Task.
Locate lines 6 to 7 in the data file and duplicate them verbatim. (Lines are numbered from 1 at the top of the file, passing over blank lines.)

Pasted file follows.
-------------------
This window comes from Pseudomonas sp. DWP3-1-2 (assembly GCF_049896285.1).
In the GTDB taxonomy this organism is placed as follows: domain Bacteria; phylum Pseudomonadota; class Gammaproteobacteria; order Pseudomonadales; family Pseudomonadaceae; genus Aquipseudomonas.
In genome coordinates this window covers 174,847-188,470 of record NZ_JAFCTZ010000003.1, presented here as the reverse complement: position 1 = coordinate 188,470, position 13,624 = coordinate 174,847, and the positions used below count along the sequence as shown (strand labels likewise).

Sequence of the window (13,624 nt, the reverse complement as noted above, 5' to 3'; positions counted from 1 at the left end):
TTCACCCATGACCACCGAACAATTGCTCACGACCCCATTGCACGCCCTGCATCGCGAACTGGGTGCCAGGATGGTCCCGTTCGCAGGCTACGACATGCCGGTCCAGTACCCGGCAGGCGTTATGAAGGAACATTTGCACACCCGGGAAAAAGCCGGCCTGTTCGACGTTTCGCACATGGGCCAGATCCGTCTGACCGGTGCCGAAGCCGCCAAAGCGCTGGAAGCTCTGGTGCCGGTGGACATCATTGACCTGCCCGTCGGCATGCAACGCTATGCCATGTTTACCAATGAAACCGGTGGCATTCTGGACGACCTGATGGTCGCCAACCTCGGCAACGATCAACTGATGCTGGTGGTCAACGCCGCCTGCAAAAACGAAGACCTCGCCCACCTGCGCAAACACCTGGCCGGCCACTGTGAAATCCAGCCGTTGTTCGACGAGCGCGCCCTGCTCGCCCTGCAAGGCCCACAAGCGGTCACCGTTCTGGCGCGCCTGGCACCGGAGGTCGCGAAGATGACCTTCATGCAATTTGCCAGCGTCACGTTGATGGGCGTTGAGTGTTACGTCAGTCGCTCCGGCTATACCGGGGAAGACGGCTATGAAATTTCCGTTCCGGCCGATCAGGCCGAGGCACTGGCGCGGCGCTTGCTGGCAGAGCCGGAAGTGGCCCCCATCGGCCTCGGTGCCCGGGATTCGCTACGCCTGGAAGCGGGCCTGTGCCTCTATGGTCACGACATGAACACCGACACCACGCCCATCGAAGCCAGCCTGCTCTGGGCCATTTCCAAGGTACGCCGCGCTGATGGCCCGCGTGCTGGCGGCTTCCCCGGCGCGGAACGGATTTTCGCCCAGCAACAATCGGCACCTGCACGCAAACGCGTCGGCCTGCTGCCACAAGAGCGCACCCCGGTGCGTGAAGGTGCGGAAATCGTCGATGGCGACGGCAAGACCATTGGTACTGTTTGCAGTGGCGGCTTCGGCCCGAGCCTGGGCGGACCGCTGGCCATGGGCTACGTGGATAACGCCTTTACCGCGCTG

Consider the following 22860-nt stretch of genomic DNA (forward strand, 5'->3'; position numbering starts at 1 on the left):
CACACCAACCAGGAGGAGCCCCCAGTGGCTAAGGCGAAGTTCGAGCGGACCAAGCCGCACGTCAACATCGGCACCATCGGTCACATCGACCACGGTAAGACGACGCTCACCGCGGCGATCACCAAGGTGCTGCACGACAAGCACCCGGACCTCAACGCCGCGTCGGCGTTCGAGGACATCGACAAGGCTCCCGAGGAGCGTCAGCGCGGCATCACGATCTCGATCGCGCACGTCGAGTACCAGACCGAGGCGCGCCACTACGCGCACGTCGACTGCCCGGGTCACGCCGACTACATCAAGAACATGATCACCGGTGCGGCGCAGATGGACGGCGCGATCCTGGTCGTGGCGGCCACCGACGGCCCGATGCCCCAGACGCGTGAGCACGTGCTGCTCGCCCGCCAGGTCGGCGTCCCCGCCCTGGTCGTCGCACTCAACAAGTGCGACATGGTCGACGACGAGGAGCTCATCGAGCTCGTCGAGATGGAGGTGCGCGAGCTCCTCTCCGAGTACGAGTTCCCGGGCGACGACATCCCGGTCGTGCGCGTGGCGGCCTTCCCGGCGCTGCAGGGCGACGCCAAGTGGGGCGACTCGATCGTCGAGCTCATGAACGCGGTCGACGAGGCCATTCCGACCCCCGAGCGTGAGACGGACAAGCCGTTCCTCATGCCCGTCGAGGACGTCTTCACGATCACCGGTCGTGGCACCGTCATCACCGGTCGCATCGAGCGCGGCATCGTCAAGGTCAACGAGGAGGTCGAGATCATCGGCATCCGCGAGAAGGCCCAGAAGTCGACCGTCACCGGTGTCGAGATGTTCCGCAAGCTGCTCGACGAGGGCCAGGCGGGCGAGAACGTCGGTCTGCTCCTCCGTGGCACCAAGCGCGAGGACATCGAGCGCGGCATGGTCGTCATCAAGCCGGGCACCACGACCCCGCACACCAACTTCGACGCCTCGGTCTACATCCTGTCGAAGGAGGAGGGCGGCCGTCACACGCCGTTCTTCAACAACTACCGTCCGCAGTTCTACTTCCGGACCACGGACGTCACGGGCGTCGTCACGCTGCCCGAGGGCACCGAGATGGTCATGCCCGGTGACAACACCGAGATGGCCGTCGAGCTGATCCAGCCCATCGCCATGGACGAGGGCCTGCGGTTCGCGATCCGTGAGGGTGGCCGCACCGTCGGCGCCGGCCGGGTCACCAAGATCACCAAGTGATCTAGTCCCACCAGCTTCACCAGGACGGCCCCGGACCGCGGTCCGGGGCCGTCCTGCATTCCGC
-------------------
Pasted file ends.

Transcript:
Consider the following 22860-nt stretch of genomic DNA (forward strand, 5'->3'; position numbering starts at 1 on the left):
CACACCAACCAGGAGGAGCCCCCAGTGGCTAAGGCGAAGTTCGAGCGGACCAAGCCGCACGTCAACATCGGCACCATCGGTCACATCGACCACGGTAAGACGACGCTCACCGCGGCGATCACCAAGGTGCTGCACGACAAGCACCCGGACCTCAACGCCGCGTCGGCGTTCGAGGACATCGACAAGGCTCCCGAGGAGCGTCAGCGCGGCATCACGATCTCGATCGCGCACGTCGAGTACCAGACCGAGGCGCGCCACTACGCGCACGTCGACTGCCCGGGTCACGCCGACTACATCAAGAACATGATCACCGGTGCGGCGCAGATGGACGGCGCGATCCTGGTCGTGGCGGCCACCGACGGCCCGATGCCCCAGACGCGTGAGCACGTGCTGCTCGCCCGCCAGGTCGGCGTCCCCGCCCTGGTCGTCGCACTCAACAAGTGCGACATGGTCGACGACGAGGAGCTCATCGAGCTCGTCGAGATGGAGGTGCGCGAGCTCCTCTCCGAGTACGAGTTCCCGGGCGACGACATCCCGGTCGTGCGCGTGGCGGCCTTCCCGGCGCTGCAGGGCGACGCCAAGTGGGGCGACTCGATCGTCGAGCTCATGAACGCGGTCGACGAGGCCATTCCGACCCCCGAGCGTGAGACGGACAAGCCGTTCCTCATGCCCGTCGAGGACGTCTTCACGATCACCGGTCGTGGCACCGTCATCACCGGTCGCATCGAGCGCGGCATCGTCAAGGTCAACGAGGAGGTCGAGATCATCGGCATCCGCGAGAAGGCCCAGAAGTCGACCGTCACCGGTGTCGAGATGTTCCGCAAGCTGCTCGACGAGGGCCAGGCGGGCGAGAACGTCGGTCTGCTCCTCCGTGGCACCAAGCGCGAGGACATCGAGCGCGGCATGGTCGTCATCAAGCCGGGCACCACGACCCCGCACACCAACTTCGACGCCTCGGTCTACATCCTGTCGAAGGAGGAGGGCGGCCGTCACACGCCGTTCTTCAACAACTACCGTCCGCAGTTCTACTTCCGGACCACGGACGTCACGGGCGTCGTCACGCTGCCCGAGGGCACCGAGATGGTCATGCCCGGTGACAACACCGAGATGGCCGTCGAGCTGATCCAGCCCATCGCCATGGACGAGGGCCTGCGGTTCGCGATCCGTGAGGGTGGCCGCACCGTCGGCGCCGGCCGGGTCACCAAGATCACCAAGTGATCTAGTCCCACCAGCTTCACCAGGACGGCCCCGGACCGCGGTCCGGGGCCGTCCTGCATTCCGC